OJ: Made In America's Ezra Edelman interview: 'It’s a deeper portrait of a country'

The director of the Oscar-winning documentary talks about the the scourge of celebrity and the similarities between the rise of O.J. Simpson and Donald Trump 

Kaleem Aftab
Monday 06 March 2017 18:34
Director Ezra Edelman and producer Caroline Waterlow accept Best Documentary Feature for 'O.J.: Made in America'
Director Ezra Edelman and producer Caroline Waterlow accept Best Documentary Feature for 'O.J.: Made in America'

The OJ Simpson story remains as enthralling as ever. The American football star is up for parole in October having served nine years of a 33-year prison sentence for robbery and kidnapping, but his most famous brush with the law remains his acquittal for the murder of his ex-wife Nicole Brown.

It was the case that divided America along race lines and a new new seven-and-a-half hour documentary, which looks at the racial aspect of the case, OJ: Made in America, has just won the Best Documentary Oscar.

What can there possibly be new to say about OJ Simpson? His record-breaking football career was well storied, as was his move into acting, and then for a year between 1994 and 1995 you couldn’t pick up a newspaper without reading about the trial in which Simpson was accused of killing Brown, and her friend Ron Goldman. The trial was the focus of the Emmy award-winning show The People v. O.J. Simpson, just one of a number of shows looking at his crime.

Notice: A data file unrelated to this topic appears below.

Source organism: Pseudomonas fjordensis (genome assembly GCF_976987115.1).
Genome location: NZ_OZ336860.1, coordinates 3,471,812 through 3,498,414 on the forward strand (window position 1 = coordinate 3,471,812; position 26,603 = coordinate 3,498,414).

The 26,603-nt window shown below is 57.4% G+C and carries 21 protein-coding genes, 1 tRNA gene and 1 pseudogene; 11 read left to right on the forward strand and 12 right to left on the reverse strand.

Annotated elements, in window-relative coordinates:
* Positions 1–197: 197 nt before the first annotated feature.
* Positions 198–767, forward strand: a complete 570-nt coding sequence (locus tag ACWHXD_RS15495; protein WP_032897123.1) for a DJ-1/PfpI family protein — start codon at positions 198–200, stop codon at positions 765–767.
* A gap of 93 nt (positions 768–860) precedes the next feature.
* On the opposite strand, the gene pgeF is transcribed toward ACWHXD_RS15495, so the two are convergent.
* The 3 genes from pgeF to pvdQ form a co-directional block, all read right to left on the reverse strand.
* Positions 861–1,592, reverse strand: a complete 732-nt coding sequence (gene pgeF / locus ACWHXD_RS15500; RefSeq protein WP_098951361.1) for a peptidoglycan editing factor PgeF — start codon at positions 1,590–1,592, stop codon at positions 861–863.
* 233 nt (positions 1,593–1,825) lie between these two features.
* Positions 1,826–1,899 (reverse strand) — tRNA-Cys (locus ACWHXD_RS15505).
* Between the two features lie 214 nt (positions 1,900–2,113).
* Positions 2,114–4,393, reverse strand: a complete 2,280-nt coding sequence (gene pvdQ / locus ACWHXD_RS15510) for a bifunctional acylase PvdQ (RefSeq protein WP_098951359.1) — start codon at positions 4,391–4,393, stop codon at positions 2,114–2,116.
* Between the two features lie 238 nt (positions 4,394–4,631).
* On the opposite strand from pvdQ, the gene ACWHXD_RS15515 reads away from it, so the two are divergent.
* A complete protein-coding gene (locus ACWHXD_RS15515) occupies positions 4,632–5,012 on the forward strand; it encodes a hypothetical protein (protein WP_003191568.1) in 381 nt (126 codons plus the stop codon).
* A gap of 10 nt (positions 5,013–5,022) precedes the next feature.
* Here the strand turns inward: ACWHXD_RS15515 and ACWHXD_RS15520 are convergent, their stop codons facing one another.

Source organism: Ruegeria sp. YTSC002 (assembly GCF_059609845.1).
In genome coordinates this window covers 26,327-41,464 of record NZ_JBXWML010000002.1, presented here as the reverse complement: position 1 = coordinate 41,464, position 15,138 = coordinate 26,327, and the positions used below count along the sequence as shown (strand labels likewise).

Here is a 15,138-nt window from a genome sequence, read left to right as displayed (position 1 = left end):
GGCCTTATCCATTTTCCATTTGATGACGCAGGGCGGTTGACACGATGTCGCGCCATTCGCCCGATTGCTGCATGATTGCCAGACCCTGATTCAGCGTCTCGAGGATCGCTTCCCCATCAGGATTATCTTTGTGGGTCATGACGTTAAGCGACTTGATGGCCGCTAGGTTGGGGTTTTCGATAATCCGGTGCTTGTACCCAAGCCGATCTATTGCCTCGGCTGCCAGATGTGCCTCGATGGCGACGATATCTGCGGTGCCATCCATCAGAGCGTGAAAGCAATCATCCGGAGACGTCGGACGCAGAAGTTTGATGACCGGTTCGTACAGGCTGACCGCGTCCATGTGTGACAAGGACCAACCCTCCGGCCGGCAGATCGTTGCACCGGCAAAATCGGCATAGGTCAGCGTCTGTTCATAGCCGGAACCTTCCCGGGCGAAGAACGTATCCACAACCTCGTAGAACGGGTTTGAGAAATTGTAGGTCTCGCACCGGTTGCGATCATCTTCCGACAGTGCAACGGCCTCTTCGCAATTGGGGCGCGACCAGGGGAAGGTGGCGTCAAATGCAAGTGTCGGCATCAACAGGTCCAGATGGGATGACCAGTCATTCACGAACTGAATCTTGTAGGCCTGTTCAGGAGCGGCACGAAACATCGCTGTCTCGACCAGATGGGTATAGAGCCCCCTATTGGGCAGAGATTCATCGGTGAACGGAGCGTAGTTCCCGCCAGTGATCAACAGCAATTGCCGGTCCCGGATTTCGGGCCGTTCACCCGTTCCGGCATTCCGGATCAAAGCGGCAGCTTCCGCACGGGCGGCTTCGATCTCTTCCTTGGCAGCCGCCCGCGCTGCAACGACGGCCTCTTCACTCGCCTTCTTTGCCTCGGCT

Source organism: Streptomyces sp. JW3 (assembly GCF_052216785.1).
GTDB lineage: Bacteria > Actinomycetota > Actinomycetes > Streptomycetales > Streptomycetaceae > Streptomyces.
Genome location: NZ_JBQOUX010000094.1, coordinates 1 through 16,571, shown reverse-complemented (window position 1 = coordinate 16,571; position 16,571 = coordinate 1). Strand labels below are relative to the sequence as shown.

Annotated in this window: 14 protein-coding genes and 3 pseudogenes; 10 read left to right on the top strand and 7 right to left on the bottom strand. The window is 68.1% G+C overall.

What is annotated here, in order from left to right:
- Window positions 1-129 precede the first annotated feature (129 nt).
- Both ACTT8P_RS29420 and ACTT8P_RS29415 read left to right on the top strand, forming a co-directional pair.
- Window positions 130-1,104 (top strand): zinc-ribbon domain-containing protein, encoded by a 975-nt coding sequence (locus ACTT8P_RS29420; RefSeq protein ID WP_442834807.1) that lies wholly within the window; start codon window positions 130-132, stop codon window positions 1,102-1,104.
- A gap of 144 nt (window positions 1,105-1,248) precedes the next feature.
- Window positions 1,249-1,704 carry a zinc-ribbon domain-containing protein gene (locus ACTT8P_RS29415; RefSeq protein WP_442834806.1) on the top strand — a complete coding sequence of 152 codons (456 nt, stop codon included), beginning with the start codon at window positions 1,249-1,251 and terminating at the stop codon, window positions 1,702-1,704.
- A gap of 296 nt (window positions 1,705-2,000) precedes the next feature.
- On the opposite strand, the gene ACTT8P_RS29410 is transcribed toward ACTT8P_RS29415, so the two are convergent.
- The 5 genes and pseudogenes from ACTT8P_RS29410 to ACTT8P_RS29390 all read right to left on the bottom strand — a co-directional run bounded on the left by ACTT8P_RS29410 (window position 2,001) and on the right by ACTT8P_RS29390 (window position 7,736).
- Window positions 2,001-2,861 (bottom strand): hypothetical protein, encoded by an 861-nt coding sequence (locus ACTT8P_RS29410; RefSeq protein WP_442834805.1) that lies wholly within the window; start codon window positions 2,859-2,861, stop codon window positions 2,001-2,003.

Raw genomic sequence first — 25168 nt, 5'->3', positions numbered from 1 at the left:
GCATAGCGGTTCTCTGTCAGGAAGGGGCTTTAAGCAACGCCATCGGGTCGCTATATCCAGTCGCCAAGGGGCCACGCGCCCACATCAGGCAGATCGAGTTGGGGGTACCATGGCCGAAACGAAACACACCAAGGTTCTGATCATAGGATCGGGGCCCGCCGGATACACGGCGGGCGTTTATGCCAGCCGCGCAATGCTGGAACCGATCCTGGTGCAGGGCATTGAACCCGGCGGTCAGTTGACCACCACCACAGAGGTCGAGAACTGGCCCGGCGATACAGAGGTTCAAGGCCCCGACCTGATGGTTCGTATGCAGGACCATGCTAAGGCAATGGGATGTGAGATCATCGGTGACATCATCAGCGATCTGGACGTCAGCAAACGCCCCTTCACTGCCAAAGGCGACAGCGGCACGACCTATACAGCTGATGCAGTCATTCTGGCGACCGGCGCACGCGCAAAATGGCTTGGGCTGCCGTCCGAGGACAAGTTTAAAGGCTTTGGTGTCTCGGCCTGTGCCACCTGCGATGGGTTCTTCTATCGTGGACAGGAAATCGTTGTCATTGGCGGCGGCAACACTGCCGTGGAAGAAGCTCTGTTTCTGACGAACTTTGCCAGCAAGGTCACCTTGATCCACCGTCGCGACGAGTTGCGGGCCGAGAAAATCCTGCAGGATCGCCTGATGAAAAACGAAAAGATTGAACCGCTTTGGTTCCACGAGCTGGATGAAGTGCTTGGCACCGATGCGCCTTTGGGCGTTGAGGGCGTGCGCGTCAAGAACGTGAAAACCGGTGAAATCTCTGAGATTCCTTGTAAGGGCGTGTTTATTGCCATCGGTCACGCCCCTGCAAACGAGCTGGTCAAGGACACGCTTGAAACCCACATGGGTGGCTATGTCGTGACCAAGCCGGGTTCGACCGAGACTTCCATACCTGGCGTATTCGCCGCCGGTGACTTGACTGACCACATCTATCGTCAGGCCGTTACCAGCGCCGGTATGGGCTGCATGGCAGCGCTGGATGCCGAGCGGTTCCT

OJ Simpson with his wife Nicole. The murder trial divided America

His acquittal was met with joy and horror. Oscar winning documentarian Ezra Edelman was at college watching television when the verdict was announced on 3 October, 1995. The history graduate was praying that Simpson be found innocent. For him, this was not the story of a crime, but the trial of a race. Having seen four policeman declared innocent after being caught on camera beating Rodney King, he just wanted a black man to beat the system.

“Was I watching the television because I cared about this man’s freedom?” Edelman asks. “No. I cared about the history of injustice that was happening in this country.”

This documentary doesn’t care about whether Simpson was innocent. It’s wants to know how this trial could polarise a nation along race lines.

“You’re talking about a story that is one of the most divisive events in our culture," says Edelman. It’s the story about how black people and white people look at the same event, the same story and think something totally different. I had to tell a story about why this happened.”

For Edelman this is a story about Los Angeles and the frayed relationship between the police department and the black community. It’s the story of the Watts riots and the King beating. Events of such cultural magnitude that they made a hero out of Simpson, a man whose exploits on the field were often not matched by his actions off it.

OJ Simpson was adored when he was an American football player (Mickey Osterreicher. Courtesy ESPN Films)

“He was someone who was not held down by where he came from or the colour of his skin,” states Edelman. “What got me into telling this story is the way that I could use OJ to tell this greater story about Los Angeles and the longstanding stand-off between the community and the police department. What happens with OJ is that he gets to enjoy the dreams and reap the benefits of the city that other black people get shut out from, by reason of his celebrity.”